implacable aggression; feverish piano passages abound as do returns to the
skittish opening and dramatic brass surges, all of which lend the music a
Prokofiev-like conviction. If the work as a whole fails quite to sustain
the energy and wit of its opening movement it certainly lacks nothing in
orchestral incident - an andante with sombre lower string writing, prominent
woodwind, beautifully weighted piano runs, increasingly brittle and frantic
orchestral interjections and a rather brusque finale with prominent brass
fanfares and decorative piano runs.
The Concerto for Violin, Viola and Orchestra has been called a pastoral
work; with its rockingly insistent theme and its reluctance to indulge
neo-baroque excursions, it journeys into perhaps even more sultry landscape
than that. It is in this context that the rather precipitate first movement
cadenza should be seen - even though, arriving at 6'37" and lasting all of
two and a quarter minutes, it might not seem fully to have earned its keep,
The work is played by Else Marie Bruun and Julius Koppel; the latter Herman's
brother and the former his wife's sister; names familiar to collectors of
78s and LPs.
They perform with radiant understanding of the work's interior dialogue.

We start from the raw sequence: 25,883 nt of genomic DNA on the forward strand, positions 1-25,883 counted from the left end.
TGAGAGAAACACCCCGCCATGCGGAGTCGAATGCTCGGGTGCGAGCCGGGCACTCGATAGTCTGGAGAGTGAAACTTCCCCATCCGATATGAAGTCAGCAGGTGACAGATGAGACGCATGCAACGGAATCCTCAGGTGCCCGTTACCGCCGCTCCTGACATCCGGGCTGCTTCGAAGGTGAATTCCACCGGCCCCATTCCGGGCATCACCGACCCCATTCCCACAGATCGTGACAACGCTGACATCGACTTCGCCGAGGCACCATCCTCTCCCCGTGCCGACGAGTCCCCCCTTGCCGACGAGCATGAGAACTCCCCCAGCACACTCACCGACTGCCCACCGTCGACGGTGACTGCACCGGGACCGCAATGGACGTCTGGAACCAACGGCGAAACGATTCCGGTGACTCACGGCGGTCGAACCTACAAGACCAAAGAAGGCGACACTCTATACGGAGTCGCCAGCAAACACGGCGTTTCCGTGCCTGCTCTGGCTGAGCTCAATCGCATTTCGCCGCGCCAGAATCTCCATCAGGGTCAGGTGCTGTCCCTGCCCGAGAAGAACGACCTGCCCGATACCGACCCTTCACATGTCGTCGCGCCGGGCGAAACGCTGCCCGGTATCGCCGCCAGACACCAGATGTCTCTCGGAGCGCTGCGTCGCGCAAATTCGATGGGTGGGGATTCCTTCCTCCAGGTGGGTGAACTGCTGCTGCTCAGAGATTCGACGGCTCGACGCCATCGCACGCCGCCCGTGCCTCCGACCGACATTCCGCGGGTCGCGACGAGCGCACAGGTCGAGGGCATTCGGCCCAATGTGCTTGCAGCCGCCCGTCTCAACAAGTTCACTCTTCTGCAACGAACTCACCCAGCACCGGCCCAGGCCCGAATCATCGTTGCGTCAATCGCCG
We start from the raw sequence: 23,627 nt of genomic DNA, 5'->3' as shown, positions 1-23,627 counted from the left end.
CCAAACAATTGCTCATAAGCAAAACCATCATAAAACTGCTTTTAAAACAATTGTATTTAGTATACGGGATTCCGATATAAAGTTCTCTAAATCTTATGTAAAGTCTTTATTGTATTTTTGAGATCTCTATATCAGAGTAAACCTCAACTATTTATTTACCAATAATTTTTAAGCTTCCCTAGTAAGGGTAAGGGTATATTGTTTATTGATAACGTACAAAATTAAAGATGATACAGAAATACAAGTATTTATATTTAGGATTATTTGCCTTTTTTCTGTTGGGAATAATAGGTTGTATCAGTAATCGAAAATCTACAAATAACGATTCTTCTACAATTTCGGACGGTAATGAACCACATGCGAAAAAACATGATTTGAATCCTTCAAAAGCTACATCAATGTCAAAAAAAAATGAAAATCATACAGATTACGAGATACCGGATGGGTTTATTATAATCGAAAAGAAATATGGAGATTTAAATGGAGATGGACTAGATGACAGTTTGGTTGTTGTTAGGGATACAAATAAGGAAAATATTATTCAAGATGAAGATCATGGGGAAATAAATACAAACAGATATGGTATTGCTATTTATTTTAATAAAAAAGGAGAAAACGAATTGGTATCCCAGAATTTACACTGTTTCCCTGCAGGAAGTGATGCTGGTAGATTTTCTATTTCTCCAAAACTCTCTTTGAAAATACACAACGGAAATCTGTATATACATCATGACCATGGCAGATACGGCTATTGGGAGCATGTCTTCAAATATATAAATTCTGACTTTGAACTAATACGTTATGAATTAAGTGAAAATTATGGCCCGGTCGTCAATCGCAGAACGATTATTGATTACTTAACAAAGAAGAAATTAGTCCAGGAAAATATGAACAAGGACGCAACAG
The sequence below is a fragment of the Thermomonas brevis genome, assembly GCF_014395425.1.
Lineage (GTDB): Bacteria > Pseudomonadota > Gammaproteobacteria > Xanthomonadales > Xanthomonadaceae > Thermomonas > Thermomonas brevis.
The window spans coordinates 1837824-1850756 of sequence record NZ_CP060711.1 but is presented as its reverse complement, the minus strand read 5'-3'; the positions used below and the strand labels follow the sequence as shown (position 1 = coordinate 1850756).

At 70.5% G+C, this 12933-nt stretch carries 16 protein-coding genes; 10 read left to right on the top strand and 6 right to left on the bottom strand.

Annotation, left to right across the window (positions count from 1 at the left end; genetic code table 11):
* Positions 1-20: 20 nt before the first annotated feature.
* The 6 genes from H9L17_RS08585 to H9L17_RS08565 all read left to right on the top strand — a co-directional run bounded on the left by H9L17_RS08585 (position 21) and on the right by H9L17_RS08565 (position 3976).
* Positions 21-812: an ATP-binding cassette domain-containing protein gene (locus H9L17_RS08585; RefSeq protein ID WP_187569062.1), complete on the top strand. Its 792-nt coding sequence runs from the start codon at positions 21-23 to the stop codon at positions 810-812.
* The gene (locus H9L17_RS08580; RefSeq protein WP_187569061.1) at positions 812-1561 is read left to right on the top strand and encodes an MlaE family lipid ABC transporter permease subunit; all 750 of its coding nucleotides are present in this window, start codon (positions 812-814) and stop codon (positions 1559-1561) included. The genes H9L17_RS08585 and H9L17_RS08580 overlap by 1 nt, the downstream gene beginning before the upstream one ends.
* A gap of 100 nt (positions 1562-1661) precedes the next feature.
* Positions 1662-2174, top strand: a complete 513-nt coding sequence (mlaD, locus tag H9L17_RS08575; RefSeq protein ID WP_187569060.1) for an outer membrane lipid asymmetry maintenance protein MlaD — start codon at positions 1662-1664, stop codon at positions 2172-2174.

For all the virtuoso chase-and-follow of the second movement's cadenza and
the exposed lines leading to the curt orchestral summing up, this is a work
of pleasurable simplicity.
We are especially fortunate that the November 1949 performance of the
Clarinet Concerto has been preserved. One would never know that Louis
Cahuzac found it daunting to play, so superbly does he articulate his line.
It is a somewhat discursive, contemplative and thoughtful work. The clarinet
occasionally sings its melody accompanied by lower strings, where Koppel
reveals his sensitive orchestration. Two things should be added; firstly
that the lacquer discs have suffered some wear and that there is very slight
high frequency distortion, though this is of very little importance and listening
pleasure will barely be impeded; and secondly that any preserved performance
by the inspiring Cahuzac should be cherished.
The second disc amplifies the impression made by Koppel's performance of
his own Concerto; he is a formidably equipped player. Further examples of
his playing currently available are his accompaniments to ten Nielsen songs
with Aksel Schiotz (Danacord DACOCD 354-356). In the Jolivet he contends
with the barbarous percussion section and emerges unscathed; in the Stravinsky
his aristocratic weight of tone lends, not inappropriately, a certain aloof
sensitivity to the largo; his collaboration with Malko in the Bartók
is wholly successful in conveying rhythmic frisson. It's for Koppel's own
works that one would want this set but these concerto performances are a
worthy pendant and one that reasonably reflects the range of Koppel's musical
influences and interests.
These performances, preserved in the main by the Danish Broadcasting Corporation,
are in generally fine sound; even the Clarinet Concerto is acceptable. With
conductors such as Tuxen, Woldike, Jensen and Malko and the Danish Radio
Symphony Orchestra in excellent form throughout, these recordings reflect
the dual legacy of a most intriguing musician.